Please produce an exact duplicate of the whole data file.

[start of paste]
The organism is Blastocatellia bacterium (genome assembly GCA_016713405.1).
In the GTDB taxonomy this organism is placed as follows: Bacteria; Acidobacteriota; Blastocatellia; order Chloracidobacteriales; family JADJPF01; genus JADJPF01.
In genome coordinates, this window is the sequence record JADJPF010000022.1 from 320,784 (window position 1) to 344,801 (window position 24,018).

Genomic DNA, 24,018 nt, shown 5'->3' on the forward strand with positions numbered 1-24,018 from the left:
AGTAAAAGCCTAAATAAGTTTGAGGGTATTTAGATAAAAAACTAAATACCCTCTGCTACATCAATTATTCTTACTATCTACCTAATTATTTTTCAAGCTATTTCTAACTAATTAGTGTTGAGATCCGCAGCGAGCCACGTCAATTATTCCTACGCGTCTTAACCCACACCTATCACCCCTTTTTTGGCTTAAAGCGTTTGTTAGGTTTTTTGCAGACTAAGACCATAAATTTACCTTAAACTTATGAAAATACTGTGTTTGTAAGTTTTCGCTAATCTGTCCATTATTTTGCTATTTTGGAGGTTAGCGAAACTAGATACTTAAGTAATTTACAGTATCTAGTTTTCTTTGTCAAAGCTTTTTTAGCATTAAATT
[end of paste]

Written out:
The organism is Blastocatellia bacterium (genome assembly GCA_016713405.1).
In the GTDB taxonomy this organism is placed as follows: Bacteria; Acidobacteriota; Blastocatellia; order Chloracidobacteriales; family JADJPF01; genus JADJPF01.
In genome coordinates, this window is the sequence record JADJPF010000022.1 from 320,784 (window position 1) to 344,801 (window position 24,018).

Genomic DNA, 24,018 nt, shown 5'->3' on the forward strand with positions numbered 1-24,018 from the left:
AGTAAAAGCCTAAATAAGTTTGAGGGTATTTAGATAAAAAACTAAATACCCTCTGCTACATCAATTATTCTTACTATCTACCTAATTATTTTTCAAGCTATTTCTAACTAATTAGTGTTGAGATCCGCAGCGAGCCACGTCAATTATTCCTACGCGTCTTAACCCACACCTATCACCCCTTTTTTGGCTTAAAGCGTTTGTTAGGTTTTTTGCAGACTAAGACCATAAATTTACCTTAAACTTATGAAAATACTGTGTTTGTAAGTTTTCGCTAATCTGTCCATTATTTTGCTATTTTGGAGGTTAGCGAAACTAGATACTTAAGTAATTTACAGTATCTAGTTTTCTTTGTCAAAGCTTTTTTAGCATTAAATT